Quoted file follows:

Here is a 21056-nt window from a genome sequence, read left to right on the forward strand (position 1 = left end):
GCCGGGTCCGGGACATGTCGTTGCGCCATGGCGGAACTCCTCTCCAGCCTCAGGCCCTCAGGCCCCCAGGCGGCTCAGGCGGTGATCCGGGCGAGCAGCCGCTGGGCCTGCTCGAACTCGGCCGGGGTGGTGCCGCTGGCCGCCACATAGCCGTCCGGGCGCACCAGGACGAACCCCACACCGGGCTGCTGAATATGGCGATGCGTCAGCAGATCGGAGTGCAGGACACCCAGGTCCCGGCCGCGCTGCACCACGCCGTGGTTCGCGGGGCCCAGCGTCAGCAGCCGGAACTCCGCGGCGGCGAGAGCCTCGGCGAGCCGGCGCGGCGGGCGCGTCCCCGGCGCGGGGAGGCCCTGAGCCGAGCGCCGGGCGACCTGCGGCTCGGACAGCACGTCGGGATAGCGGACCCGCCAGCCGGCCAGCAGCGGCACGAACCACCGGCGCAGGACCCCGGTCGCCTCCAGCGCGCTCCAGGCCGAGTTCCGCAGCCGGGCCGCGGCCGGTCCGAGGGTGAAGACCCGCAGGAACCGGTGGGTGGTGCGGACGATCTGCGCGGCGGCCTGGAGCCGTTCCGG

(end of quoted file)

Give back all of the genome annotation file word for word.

Here is a 21056-nt window from a genome sequence, read left to right on the forward strand (position 1 = left end):
GCCGGGTCCGGGACATGTCGTTGCGCCATGGCGGAACTCCTCTCCAGCCTCAGGCCCTCAGGCCCCCAGGCGGCTCAGGCGGTGATCCGGGCGAGCAGCCGCTGGGCCTGCTCGAACTCGGCCGGGGTGGTGCCGCTGGCCGCCACATAGCCGTCCGGGCGCACCAGGACGAACCCCACACCGGGCTGCTGAATATGGCGATGCGTCAGCAGATCGGAGTGCAGGACACCCAGGTCCCGGCCGCGCTGCACCACGCCGTGGTTCGCGGGGCCCAGCGTCAGCAGCCGGAACTCCGCGGCGGCGAGAGCCTCGGCGAGCCGGCGCGGCGGGCGCGTCCCCGGCGCGGGGAGGCCCTGAGCCGAGCGCCGGGCGACCTGCGGCTCGGACAGCACGTCGGGATAGCGGACCCGCCAGCCGGCCAGCAGCGGCACGAACCACCGGCGCAGGACCCCGGTCGCCTCCAGCGCGCTCCAGGCCGAGTTCCGCAGCCGGGCCGCGGCCGGTCCGAGGGTGAAGACCCGCAGGAACCGGTGGGTGGTGCGGACGATCTGCGCGGCGGCCTGGAGCCGTTCCGG